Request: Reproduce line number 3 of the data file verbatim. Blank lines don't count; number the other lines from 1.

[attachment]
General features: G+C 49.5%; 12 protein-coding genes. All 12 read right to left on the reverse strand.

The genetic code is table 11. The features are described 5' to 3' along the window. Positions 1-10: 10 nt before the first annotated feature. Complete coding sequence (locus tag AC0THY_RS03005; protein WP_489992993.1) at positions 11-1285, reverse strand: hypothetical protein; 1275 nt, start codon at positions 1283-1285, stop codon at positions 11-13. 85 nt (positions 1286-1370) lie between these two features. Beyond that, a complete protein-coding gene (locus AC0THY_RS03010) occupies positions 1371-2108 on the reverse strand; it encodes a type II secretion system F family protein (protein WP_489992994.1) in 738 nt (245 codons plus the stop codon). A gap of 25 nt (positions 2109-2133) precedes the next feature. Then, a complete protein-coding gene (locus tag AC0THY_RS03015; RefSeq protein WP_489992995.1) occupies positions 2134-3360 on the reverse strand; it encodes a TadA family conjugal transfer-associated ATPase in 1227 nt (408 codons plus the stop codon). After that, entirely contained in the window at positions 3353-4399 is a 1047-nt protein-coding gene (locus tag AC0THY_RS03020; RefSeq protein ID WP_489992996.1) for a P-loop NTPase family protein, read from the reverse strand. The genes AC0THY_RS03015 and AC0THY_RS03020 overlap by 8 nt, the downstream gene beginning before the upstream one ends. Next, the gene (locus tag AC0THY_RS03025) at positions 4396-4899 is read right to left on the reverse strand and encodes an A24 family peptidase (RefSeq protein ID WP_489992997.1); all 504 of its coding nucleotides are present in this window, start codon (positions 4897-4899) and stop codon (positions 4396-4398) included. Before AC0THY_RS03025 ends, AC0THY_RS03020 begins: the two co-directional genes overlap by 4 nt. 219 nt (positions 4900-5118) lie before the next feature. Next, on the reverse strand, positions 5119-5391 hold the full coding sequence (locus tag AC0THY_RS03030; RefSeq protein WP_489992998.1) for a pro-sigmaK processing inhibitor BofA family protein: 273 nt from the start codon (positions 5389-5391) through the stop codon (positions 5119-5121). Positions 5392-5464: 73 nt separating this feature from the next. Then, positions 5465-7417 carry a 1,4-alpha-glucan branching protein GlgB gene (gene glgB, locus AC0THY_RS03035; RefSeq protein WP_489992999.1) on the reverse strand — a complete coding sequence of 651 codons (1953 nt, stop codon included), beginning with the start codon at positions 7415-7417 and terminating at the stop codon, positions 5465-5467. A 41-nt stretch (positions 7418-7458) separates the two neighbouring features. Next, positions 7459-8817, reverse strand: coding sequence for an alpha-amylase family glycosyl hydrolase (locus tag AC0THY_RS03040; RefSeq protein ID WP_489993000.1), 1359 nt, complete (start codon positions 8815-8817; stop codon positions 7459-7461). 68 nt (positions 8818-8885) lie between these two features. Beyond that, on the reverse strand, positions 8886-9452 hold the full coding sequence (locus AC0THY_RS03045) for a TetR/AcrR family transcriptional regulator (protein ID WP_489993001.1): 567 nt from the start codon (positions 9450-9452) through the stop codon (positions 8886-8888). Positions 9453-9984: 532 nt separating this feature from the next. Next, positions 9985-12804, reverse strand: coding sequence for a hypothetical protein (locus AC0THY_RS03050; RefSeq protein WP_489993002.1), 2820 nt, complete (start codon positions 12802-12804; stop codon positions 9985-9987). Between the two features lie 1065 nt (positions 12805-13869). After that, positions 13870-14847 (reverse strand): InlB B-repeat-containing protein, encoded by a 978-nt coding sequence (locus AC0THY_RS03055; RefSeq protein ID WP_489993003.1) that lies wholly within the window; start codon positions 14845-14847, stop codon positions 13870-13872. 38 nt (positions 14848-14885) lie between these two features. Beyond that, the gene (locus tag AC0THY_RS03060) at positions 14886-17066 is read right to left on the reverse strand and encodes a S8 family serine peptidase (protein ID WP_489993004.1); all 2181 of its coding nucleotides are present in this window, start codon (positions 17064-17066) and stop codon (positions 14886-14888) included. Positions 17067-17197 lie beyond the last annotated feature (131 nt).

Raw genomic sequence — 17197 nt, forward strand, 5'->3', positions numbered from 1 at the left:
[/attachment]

Raw genomic sequence — 17197 nt, forward strand, 5'->3', positions numbered from 1 at the left: